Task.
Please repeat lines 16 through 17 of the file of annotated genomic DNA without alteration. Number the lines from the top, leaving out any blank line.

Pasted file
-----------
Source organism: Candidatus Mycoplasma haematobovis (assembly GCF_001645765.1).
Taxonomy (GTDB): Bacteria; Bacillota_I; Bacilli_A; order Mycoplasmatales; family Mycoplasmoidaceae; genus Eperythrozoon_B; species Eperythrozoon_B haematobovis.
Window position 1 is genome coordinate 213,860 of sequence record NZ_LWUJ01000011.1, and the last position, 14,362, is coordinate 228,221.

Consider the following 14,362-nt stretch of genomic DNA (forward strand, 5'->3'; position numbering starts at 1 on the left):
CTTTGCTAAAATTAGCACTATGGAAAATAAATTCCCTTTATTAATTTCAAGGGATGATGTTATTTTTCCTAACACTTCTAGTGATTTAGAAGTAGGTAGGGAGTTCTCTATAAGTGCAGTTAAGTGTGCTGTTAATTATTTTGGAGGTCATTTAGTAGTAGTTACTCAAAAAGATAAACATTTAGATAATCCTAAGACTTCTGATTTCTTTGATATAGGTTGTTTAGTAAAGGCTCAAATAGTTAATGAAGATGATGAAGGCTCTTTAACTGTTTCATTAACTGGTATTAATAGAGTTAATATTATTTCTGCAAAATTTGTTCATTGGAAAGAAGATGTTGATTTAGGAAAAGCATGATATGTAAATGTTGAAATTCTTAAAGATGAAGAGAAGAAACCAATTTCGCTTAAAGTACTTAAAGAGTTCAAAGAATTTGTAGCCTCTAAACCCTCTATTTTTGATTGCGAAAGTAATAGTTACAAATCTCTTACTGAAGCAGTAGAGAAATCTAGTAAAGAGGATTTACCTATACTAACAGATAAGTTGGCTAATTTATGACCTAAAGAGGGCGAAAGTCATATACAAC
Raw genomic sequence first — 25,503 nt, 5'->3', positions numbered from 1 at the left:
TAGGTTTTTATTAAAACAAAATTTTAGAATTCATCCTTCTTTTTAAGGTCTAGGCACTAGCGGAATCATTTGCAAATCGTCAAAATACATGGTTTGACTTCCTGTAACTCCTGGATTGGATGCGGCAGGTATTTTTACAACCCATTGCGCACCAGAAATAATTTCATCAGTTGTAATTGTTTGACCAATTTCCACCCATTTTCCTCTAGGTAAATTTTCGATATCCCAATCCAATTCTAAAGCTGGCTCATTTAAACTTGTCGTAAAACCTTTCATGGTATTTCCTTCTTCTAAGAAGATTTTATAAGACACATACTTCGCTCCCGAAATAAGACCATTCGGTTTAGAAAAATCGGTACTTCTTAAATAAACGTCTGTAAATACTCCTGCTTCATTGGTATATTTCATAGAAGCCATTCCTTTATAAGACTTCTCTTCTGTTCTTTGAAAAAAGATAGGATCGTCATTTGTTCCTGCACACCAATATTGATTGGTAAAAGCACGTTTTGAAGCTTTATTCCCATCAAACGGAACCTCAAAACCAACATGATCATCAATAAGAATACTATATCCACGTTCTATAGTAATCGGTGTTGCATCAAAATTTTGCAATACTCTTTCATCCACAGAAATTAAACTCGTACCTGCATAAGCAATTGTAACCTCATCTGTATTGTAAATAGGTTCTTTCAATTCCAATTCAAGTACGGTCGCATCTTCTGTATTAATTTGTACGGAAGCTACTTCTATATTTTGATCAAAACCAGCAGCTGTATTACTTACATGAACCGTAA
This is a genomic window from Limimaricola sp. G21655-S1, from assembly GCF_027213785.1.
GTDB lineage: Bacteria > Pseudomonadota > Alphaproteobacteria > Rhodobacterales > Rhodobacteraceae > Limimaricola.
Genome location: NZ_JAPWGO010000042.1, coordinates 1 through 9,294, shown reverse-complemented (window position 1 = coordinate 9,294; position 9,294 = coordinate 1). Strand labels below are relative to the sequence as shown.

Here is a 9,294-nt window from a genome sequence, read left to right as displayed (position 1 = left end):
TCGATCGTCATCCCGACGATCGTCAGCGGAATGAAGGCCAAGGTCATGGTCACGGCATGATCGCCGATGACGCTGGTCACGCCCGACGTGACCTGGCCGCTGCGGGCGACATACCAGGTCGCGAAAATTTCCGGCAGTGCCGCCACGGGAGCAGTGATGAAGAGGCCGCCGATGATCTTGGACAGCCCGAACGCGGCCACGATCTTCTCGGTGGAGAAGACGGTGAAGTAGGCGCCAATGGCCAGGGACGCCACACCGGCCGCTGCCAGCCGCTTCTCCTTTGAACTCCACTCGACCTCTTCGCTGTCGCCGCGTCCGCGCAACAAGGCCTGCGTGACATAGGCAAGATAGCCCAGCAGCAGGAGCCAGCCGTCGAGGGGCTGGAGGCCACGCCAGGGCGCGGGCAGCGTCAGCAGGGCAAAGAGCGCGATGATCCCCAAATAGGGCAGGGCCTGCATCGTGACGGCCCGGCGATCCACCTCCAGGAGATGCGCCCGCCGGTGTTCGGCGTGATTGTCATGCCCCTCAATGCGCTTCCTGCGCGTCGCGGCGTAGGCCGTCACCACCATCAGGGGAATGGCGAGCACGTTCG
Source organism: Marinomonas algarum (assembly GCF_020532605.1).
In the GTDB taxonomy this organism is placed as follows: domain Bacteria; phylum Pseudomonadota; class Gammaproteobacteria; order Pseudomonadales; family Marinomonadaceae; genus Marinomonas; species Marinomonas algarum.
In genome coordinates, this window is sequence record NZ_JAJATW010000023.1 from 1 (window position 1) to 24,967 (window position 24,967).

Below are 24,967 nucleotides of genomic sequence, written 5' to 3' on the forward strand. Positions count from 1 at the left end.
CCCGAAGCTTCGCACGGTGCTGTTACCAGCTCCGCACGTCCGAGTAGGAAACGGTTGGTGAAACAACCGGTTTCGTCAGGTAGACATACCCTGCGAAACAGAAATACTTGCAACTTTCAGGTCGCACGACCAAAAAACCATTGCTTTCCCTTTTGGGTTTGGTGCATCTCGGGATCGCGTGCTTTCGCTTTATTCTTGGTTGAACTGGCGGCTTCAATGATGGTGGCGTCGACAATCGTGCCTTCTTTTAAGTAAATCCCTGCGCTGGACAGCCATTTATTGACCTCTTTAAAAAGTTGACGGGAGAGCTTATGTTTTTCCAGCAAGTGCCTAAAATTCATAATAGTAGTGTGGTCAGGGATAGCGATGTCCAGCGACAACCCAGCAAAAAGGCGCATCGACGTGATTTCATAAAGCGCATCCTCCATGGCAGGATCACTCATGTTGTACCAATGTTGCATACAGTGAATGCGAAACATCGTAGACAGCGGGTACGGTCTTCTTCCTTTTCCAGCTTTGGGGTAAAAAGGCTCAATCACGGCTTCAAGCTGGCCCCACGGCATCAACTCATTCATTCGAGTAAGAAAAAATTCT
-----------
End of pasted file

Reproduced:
Below are 24,967 nucleotides of genomic sequence, written 5' to 3' on the forward strand. Positions count from 1 at the left end.
CCCGAAGCTTCGCACGGTGCTGTTACCAGCTCCGCACGTCCGAGTAGGAAACGGTTGGTGAAACAACCGGTTTCGTCAGGTAGACATACCCTGCGAAACAGAAATACTTGCAACTTTCAGGTCGCACGACCAAAAAACCATTGCTTTCCCTTTTGGGTTTGGTGCATCTCGGGATCGCGTGCTTTCGCTTTATTCTTGGTTGAACTGGCGGCTTCAATGATGGTGGCGTCGACAATCGTGCCTTCTTTTAAGTAAATCCCTGCGCTGGACAGCCATTTATTGACCTCTTTAAAAAGTTGACGGGAGAGCTTATGTTTTTCCAGCAAGTGCCTAAAATTCATAATAGTAGTGTGGTCAGGGATAGCGATGTCCAGCGACAACCCAGCAAAAAGGCGCATCGACGTGATTTCATAAAGCGCATCCTCCATGGCAGGATCACTCATGTTGTACCAATGTTGCATACAGTGAATGCGAAACATCGTAGACAGCGGGTACGGTCTTCTTCCTTTTCCAGCTTTGGGGTAAAAAGGCTCAATCACGGCTTCAAGCTGGCCCCACGGCATCAACTCATTCATTCGAGTAAGAAAAAATTCT